“We move in spirit from proclaiming Jesus to be the messiah, to hearing the crowd in the Gospel jeer at him and use his claim of being the messiah to be a reproach.There is a very beautiful poem about this by a man named Samuel Crossman, My Song is Love Unknown. And I think he captures very well this almost shocking juxtaposition. ‘Sometimes,’ he writes, ‘they strew his way and his sweet praises sing; resounding all the day hosannas to their King. Then “Crucify!” is all their breath, and for their death they thirst and cry.’
“I would like to suggest that a way to see these two very, very different moments of holy week – to see them as one – is by considering the word, the acclamation, ‘Hosanna!’ ‘Hosanna,’ the scholars tell us, is based on Hebrew and Aramaic, means ‘Save us!’ – but ‘Save us!’ already cried out in a time of victory. ‘Continue to save us! Be the victor, you, Son of David!’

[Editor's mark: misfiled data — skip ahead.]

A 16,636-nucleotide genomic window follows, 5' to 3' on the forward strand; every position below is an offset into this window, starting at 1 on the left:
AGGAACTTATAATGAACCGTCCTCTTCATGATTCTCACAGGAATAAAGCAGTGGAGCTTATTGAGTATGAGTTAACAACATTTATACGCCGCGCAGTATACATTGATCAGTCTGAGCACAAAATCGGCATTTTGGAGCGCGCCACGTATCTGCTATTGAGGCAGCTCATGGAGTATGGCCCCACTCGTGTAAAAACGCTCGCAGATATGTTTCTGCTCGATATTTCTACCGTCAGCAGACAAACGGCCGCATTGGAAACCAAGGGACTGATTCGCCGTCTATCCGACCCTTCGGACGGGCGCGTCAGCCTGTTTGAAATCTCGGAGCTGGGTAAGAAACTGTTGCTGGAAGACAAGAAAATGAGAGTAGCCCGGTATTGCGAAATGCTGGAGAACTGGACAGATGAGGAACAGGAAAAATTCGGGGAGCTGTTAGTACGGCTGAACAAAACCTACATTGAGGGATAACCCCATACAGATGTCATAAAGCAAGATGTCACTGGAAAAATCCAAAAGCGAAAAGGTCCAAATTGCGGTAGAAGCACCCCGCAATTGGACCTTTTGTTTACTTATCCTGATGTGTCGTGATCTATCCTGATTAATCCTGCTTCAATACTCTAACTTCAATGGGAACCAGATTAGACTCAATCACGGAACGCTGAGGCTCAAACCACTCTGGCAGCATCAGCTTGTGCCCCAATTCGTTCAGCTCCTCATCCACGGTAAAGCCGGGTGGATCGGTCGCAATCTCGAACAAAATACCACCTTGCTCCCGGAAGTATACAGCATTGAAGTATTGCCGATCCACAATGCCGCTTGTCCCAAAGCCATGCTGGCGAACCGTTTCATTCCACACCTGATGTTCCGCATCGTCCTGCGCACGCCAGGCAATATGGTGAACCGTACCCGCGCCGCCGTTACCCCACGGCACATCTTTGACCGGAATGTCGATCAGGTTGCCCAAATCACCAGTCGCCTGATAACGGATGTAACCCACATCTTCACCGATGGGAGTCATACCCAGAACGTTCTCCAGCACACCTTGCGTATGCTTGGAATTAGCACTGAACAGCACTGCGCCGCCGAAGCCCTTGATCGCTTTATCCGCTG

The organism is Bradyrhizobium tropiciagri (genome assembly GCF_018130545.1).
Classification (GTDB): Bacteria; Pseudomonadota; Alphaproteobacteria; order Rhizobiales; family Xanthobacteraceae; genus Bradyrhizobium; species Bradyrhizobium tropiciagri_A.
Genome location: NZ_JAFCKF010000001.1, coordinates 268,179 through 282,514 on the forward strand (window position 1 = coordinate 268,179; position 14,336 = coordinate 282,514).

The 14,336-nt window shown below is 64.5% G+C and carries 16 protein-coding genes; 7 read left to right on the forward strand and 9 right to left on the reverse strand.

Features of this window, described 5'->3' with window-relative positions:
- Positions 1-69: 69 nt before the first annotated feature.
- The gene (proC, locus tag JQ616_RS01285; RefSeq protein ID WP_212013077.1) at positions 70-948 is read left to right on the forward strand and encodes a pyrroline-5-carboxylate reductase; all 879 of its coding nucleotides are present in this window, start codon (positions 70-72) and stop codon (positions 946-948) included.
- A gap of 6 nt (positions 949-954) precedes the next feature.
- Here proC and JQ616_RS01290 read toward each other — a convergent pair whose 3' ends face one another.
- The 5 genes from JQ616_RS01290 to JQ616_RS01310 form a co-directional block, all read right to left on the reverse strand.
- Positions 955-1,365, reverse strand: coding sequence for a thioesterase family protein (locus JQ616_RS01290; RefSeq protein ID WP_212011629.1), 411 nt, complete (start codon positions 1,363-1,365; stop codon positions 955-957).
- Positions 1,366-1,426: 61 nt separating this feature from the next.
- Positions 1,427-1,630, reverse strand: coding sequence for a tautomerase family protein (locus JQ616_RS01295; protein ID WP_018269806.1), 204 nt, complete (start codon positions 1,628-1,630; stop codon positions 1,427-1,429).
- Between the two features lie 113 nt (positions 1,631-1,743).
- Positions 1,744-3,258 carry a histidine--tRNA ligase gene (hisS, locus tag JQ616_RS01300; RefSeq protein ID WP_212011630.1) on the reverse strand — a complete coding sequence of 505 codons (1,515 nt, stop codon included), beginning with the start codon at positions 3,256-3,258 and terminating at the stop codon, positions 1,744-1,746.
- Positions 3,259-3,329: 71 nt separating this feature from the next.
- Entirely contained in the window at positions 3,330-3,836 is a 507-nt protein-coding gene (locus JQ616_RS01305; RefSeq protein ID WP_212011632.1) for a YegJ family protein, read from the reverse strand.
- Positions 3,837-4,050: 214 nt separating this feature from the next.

“So I’m suggesting today that we see already when the crowd on Palm Sunday cries out to Jesus ‘Hosanna!’ – we see it as a kind of a prophecy. They are welcoming the one who would deliver them. They are welcoming the one who had been prophesied, foretold, the son of David. But he would deliver them by humiliation. They were saying more than they knew, to cry out ‘Hosanna!’ They were saying what God knows. That Jesus Christ is victor by failing. That Jesus Christ conquers by humiliation. That Jesus Christ destroys sin and death by love.
“That this is the case with the word ‘Hosanna’ is verified by the fact that you and I never gather for the celebration of the Eucharist, we never offer the Holy Sacrifice, we never remember the Lord’s Passover, without making that cry our own: ‘Hosanna! Blessed is he who comes in the name of the Lord!’”